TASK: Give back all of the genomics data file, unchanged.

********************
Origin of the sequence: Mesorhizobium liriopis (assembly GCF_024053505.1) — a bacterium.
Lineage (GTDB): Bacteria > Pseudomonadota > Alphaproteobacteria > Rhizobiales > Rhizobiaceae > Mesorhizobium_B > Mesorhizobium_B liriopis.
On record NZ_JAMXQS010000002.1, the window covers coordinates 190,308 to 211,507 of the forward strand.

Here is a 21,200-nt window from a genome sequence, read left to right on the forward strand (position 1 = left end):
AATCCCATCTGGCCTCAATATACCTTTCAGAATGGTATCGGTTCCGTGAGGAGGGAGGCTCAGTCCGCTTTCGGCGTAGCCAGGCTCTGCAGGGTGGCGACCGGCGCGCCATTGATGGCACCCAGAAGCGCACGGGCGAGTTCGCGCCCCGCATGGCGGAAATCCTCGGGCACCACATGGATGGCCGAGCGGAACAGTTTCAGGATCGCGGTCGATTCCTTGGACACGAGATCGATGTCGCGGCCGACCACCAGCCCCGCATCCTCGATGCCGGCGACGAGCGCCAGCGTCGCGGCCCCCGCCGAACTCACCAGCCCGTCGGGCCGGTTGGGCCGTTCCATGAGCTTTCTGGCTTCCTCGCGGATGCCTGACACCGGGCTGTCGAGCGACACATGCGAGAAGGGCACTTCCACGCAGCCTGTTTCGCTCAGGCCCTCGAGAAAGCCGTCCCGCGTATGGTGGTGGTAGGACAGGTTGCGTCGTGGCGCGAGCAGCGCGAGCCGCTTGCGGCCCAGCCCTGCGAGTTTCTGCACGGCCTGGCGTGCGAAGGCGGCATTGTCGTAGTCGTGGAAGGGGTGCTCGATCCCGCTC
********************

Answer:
Origin of the sequence: Mesorhizobium liriopis (assembly GCF_024053505.1) — a bacterium.
Lineage (GTDB): Bacteria > Pseudomonadota > Alphaproteobacteria > Rhizobiales > Rhizobiaceae > Mesorhizobium_B > Mesorhizobium_B liriopis.
On record NZ_JAMXQS010000002.1, the window covers coordinates 190,308 to 211,507 of the forward strand.

Here is a 21,200-nt window from a genome sequence, read left to right on the forward strand (position 1 = left end):
AATCCCATCTGGCCTCAATATACCTTTCAGAATGGTATCGGTTCCGTGAGGAGGGAGGCTCAGTCCGCTTTCGGCGTAGCCAGGCTCTGCAGGGTGGCGACCGGCGCGCCATTGATGGCACCCAGAAGCGCACGGGCGAGTTCGCGCCCCGCATGGCGGAAATCCTCGGGCACCACATGGATGGCCGAGCGGAACAGTTTCAGGATCGCGGTCGATTCCTTGGACACGAGATCGATGTCGCGGCCGACCACCAGCCCCGCATCCTCGATGCCGGCGACGAGCGCCAGCGTCGCGGCCCCCGCCGAACTCACCAGCCCGTCGGGCCGGTTGGGCCGTTCCATGAGCTTTCTGGCTTCCTCGCGGATGCCTGACACCGGGCTGTCGAGCGACACATGCGAGAAGGGCACTTCCACGCAGCCTGTTTCGCTCAGGCCCTCGAGAAAGCCGTCCCGCGTATGGTGGTGGTAGGACAGGTTGCGTCGTGGCGCGAGCAGCGCGAGCCGCTTGCGGCCCAGCCCTGCGAGTTTCTGCACGGCCTGGCGTGCGAAGGCGGCATTGTCGTAGTCGTGGAAGGGGTGCTCGATCCCGCTC